Responding to the Government’s ‘Financing a private sector recovery’ Green Paper, the London Stock Exchange outlines how the success of the UK economy will increasingly be built on the performance of high growth SMEs, and makes a number of policy recommendations that will help ensure these companies can efficiently access the capital they need to grow.
The Exchange’s policy proposals include:
- Introducing a more favourable CGT regime for investment in quoted companies.
- Allowing VCT participation in the secondary market.
- Raising VCT investment ceilings.
- Allowing ISA investment in quoted companies.
- Abolishing Stamp Duty over five years.
Commenting on the submission, Marcus Stuttard, Head of AIM, said:
“This consultation represents an excellent opportunity for industry groups and businesses to work together with the Government to deliver real and tangible benefits to the UK’s SME community. The targeted proposals outlined in this submission will help attract a wider set of investors to growth companies, providing them with vital initial capital and supporting deeper liquidity in the trading of their shares, generating a virtuous circle of investment and growth.”
In its response the Exchange makes policy recommendations to support business funding across several key areas:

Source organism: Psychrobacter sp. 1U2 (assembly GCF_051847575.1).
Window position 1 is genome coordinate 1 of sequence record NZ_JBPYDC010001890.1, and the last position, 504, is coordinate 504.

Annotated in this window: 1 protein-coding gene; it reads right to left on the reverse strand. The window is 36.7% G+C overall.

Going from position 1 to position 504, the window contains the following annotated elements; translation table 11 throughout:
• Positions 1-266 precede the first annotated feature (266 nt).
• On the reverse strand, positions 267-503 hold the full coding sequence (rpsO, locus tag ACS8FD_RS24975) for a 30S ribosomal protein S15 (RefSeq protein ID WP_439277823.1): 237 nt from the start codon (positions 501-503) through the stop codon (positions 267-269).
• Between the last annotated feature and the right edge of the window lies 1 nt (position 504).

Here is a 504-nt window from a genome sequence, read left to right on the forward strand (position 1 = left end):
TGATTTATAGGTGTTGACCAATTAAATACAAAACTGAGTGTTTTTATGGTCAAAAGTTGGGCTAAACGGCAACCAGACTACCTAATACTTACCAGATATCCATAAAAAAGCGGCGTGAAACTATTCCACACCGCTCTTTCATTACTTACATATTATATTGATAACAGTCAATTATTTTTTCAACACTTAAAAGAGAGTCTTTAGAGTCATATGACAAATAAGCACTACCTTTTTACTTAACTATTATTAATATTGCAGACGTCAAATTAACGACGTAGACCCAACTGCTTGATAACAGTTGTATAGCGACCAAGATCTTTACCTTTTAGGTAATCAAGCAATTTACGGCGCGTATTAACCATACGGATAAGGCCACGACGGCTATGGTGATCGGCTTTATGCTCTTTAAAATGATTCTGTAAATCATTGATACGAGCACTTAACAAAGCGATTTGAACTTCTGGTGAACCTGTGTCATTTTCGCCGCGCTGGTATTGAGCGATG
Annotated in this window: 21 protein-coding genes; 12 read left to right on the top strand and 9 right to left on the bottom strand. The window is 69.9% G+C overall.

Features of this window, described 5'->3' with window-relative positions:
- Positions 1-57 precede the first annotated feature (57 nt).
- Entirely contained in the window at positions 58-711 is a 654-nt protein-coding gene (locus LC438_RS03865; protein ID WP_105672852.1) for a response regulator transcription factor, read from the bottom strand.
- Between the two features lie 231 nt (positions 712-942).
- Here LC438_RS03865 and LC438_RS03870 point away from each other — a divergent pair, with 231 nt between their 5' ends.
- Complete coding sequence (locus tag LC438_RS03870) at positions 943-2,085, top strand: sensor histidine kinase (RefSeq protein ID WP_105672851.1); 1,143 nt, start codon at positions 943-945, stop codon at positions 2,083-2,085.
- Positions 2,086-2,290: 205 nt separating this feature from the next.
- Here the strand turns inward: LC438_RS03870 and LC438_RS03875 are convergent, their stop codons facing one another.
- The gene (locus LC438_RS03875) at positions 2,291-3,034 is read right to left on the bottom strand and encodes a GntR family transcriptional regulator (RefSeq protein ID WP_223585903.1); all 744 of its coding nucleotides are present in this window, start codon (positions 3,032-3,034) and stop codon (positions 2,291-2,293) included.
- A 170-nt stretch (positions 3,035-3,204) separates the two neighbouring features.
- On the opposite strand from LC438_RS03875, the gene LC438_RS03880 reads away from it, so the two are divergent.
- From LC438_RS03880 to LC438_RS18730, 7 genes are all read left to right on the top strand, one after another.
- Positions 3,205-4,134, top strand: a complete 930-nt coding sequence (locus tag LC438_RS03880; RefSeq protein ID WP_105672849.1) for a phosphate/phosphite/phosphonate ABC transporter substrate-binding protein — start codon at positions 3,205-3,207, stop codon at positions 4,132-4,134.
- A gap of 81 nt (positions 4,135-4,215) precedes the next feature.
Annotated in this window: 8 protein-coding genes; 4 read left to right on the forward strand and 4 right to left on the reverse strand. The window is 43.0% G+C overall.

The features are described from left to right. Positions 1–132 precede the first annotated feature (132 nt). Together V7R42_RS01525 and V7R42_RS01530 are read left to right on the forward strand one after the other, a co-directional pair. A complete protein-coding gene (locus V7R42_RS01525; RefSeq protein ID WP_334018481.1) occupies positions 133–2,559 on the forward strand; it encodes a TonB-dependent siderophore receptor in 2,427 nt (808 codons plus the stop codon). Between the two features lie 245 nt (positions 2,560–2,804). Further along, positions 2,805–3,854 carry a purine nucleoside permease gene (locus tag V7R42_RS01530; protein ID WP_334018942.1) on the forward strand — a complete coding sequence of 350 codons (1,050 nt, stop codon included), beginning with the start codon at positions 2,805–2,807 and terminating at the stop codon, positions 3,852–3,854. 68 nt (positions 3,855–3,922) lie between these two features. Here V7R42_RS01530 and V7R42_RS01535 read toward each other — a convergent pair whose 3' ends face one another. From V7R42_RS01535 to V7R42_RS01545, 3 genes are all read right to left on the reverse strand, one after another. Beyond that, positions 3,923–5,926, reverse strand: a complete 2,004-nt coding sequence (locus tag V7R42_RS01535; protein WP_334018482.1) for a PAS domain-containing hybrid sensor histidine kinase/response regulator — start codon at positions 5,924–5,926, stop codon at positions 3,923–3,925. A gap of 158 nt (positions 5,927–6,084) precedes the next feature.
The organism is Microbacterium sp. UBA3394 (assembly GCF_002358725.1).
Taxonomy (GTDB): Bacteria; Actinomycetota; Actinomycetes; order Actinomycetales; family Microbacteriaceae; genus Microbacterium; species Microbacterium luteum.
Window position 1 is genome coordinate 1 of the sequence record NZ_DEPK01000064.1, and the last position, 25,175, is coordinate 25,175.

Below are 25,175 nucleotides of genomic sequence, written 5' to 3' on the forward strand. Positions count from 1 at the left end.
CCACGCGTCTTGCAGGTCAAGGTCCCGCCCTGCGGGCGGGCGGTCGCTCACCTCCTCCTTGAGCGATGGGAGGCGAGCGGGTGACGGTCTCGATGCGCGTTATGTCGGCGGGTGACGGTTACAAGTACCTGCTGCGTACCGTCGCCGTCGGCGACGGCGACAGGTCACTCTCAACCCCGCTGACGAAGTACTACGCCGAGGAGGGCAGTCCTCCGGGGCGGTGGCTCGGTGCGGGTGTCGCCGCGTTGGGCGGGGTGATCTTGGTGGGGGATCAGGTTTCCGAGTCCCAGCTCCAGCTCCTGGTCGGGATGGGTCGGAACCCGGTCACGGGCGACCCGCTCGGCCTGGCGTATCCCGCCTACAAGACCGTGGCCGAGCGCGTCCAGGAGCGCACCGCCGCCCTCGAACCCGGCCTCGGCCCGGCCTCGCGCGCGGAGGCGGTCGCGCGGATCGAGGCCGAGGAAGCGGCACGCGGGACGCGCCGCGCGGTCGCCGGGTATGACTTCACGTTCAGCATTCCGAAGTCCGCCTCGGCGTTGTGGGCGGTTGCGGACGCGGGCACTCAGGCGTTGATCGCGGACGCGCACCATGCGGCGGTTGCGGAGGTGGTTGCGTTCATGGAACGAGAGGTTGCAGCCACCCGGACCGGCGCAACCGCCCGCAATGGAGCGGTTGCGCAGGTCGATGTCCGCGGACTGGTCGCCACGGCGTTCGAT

A reduced CGT rate or roll-over relief for capital gains on investment in companies on growth markets would not only boost liquidity but also encourage investors to re-invest their gains into smaller companies creating a more vibrant market for the longer term.
Allowing VCT participation in the secondary market would provide urgently needed liquidity through funds that are already accounted for by the Treasury, while increasing the gross asset ceilings for VCTs from £7 million to £15 million and the employee test limit from 50 to 250 employees would make investment capital available to a wider pool of growth companies and SMEs.
To bring a wider set of investors and boost liquidity in the secondary market, the Exchange calls on the Government to amend ISA rules to allow investment in unlisted companies, like those on AIM. The incremental investment that could result from AIM shares being made eligible for ISAs would partially offset the capital and liquidity that has been withdrawn from smaller companies during the financial crisis. This would further allow qualifying companies to diversify their shareholder registers.
Phasing out or abolishing Stamp Duty as part of a five year corporate tax strategy would further boost the efficiency of equity markets for UK companies, savers and investors. This measure would be revenue neutral for the Treasury and increase the total amount of capital investment by up to £7.5 billion a year. As a reduced measure, the Exchange would welcome a targeted abolition of Stamp Duty for SMEs as a means of supporting growth companies’ access to equity capital.
The London Stock Exchange plays a central role in the UK’s small cap funding environment. More than 2,600 UK companies have joined the market since 1995, raising £24 billion at admission and a further £24 billion once on market. Today, there are 1,000 UK incorporated AIM companies that employ over 250,000 people and have an aggregate market value of £36.75 billion.